Which Joe gave his name to ‘sloppy joes’? We look at five interesting sandwiches and their lexical origins.
Make (something) seem less important, significant, or complex than it really is:‘the problem was either trivialized or ignored by teachers’
treat as unimportant, minimize, play down, underplay, make light of, treat lightly, make little of, think little of, laugh off, dismiss, underestimate, undervalue, devalue, belittle, deprecate, scoff atpooh-poohhold cheapmisprize, derogate, minifyView synonyms
- ‘He could do more good by championing our cause rather than trivializing it.’
- ‘It is a sadly inverted and trivialized world in which all that is unimportant becomes important and all that is important becomes unimportant.’
- ‘When you use a song for a TV commercial, it trivializes the meaning of the song.’
- ‘In fact, many Christians argue that secular display of the Ten Commandments places them in an improper context and trivializes the important role those teachings play in our lives.’
- ‘The risk is in misleading the audience, trivializing the horror, and reducing the madness into something mundane.’
- ‘Now of course, I don't want to underestimate or trivialise the experience of other people.’
- ‘A characteristic of recent expansionist arguments in the field of copyright has been to minimize or trivialize the public domain.’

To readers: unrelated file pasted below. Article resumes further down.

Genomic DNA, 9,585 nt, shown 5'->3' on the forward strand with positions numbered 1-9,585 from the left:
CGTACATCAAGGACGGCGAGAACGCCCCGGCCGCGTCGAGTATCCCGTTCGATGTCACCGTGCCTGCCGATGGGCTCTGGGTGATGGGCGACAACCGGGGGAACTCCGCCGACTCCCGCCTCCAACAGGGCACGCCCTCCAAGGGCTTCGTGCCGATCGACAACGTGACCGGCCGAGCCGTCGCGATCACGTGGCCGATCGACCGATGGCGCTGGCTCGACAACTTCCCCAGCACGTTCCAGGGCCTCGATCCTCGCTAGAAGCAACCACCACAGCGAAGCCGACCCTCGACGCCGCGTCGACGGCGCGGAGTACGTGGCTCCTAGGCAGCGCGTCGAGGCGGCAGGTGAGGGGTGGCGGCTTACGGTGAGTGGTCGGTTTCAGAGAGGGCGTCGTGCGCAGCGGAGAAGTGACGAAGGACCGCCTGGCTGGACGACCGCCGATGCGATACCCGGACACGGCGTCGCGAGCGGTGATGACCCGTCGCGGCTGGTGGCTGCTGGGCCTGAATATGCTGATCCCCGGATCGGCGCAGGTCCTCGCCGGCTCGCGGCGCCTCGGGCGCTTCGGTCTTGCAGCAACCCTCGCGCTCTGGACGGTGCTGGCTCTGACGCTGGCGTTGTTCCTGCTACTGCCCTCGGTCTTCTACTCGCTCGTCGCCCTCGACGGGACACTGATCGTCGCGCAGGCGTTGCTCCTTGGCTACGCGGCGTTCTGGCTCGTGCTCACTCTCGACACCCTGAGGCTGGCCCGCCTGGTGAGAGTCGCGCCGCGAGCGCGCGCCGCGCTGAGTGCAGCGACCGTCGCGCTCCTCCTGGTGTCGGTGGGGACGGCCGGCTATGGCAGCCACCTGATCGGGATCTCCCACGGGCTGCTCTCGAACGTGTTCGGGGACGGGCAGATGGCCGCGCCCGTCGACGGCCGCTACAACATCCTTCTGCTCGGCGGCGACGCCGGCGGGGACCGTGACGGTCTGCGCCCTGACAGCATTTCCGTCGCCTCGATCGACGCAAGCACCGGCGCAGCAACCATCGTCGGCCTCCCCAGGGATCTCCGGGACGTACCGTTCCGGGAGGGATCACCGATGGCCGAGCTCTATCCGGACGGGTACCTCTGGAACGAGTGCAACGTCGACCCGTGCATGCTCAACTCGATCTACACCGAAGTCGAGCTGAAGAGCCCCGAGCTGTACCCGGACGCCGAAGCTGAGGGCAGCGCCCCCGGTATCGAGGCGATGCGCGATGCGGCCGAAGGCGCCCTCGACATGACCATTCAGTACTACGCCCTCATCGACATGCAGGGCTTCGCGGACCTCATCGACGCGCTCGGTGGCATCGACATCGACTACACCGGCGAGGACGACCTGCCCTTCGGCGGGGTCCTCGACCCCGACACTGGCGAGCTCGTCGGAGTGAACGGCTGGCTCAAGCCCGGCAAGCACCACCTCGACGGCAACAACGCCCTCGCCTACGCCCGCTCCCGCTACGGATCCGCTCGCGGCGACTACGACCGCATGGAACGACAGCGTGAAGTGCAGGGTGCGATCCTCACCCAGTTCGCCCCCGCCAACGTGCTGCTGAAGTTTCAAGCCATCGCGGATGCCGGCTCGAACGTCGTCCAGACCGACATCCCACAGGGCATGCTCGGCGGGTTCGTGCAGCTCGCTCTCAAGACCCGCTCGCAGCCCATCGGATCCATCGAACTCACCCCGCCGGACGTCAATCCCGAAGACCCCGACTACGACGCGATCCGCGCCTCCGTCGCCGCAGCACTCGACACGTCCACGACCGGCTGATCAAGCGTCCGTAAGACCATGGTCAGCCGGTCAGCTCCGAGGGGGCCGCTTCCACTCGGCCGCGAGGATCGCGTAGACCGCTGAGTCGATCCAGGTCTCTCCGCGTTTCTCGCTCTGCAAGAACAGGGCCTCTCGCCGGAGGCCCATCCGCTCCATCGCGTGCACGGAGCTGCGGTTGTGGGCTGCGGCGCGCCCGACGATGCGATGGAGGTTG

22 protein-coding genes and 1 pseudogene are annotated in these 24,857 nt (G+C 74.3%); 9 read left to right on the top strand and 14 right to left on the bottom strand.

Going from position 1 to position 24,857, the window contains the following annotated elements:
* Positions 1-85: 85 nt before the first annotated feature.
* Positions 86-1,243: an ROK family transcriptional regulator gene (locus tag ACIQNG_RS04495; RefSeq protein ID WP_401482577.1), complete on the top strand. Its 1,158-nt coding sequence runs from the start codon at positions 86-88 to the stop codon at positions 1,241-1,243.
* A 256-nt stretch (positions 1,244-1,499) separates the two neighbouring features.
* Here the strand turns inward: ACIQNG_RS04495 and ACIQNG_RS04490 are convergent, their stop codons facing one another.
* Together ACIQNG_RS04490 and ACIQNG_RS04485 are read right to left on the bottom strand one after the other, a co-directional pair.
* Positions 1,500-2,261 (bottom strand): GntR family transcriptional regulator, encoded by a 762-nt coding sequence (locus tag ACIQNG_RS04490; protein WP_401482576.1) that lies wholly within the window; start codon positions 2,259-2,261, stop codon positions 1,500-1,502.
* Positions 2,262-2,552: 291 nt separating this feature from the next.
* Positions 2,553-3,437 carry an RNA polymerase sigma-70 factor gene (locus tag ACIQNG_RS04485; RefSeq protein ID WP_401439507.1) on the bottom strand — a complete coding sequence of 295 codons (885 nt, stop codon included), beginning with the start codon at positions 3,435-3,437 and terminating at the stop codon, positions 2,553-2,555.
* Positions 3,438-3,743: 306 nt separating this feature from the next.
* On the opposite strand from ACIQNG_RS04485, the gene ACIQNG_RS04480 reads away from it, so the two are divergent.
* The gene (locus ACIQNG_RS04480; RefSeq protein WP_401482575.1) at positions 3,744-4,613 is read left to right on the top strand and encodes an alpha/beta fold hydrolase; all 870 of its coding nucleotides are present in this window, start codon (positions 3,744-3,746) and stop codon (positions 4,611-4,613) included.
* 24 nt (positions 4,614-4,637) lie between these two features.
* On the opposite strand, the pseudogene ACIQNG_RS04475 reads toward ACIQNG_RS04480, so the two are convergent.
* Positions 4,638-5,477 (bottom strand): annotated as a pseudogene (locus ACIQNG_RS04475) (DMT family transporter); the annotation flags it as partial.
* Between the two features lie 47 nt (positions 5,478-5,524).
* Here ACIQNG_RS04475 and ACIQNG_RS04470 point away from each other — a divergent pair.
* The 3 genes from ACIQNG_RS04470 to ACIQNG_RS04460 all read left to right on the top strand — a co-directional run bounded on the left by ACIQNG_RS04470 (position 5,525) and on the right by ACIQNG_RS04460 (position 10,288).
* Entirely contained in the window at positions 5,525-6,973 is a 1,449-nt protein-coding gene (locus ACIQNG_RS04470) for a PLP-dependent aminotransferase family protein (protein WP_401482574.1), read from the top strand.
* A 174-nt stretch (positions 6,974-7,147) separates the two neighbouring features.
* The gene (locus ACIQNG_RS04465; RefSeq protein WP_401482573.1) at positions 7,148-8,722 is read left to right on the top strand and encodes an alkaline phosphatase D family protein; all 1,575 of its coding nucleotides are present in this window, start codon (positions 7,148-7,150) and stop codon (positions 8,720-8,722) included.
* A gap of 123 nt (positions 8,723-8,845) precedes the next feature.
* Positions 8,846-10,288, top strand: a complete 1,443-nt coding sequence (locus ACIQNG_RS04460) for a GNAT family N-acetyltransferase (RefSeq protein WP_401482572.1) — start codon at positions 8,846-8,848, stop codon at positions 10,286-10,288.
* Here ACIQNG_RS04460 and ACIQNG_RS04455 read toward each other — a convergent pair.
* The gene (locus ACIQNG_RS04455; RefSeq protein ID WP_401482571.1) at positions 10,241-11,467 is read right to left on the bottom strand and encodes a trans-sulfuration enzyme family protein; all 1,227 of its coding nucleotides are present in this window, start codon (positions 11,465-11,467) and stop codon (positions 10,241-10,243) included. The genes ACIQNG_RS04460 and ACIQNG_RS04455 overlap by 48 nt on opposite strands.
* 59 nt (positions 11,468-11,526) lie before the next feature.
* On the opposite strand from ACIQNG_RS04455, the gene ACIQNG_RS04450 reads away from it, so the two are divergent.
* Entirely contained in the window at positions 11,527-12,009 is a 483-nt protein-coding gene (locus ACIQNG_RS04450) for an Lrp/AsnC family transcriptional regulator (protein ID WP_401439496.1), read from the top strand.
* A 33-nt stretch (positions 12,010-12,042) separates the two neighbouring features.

- ‘They truly suffered, especially in 1915, and I am in no way willing to minimize or trivialize that tragedy.’
- ‘Any book that is written for the public, as this one is, needs to bring across that maturity and complexity of thinking in such a way that it is digestible by nonspecialists, without trivializing the subject.’
- ‘In the last two decades, a blast of outrage has been directed at the legal system for ignoring or trivializing complaints of domestic violence.’
- ‘Doctors and authorities have attempted to dismiss and trivialise those sorts of health effects, and have said they have nothing to do with the spray, so they are not included in the health statistics.’
- ‘These governments took a significant political risk to make these statements - don't trivialize it.’
- ‘I just think the song trivializes John's death instead of paying homage to a great person.’
- ‘As a result, the film seems to trivialize important events in Dutch history.’
- ‘I am happy to debate the policy; I am not happy to see such an important debate trivialised by saying that the law defines women as fathers.’
- ‘I don't mean to trivialize sports and the important role they play in our society.’
- ‘Such a reading would of course increase the plausibility of the claim that a conscious state's representational properties exhaust its mental properties but at the cost of significantly weakening or even trivializing the thesis.’
- ‘This trivializes the death of thousands of innocent victims.’
- ‘In a very real sense, presenting an e-book reader as a sort of substitute for a printed book underestimates and trivializes the future.’
- ‘Postmodern thought tends to trivialize this desire, if not ignore it altogether.’
We take a look at several popular, though confusing, punctuation marks.
From Afghanistan to Zimbabwe, discover surprising and intriguing language facts from around the globe.
The definitions of ‘buddy’ and ‘bro’ in the OED have recently been revised. We explore their history and increase in popularity.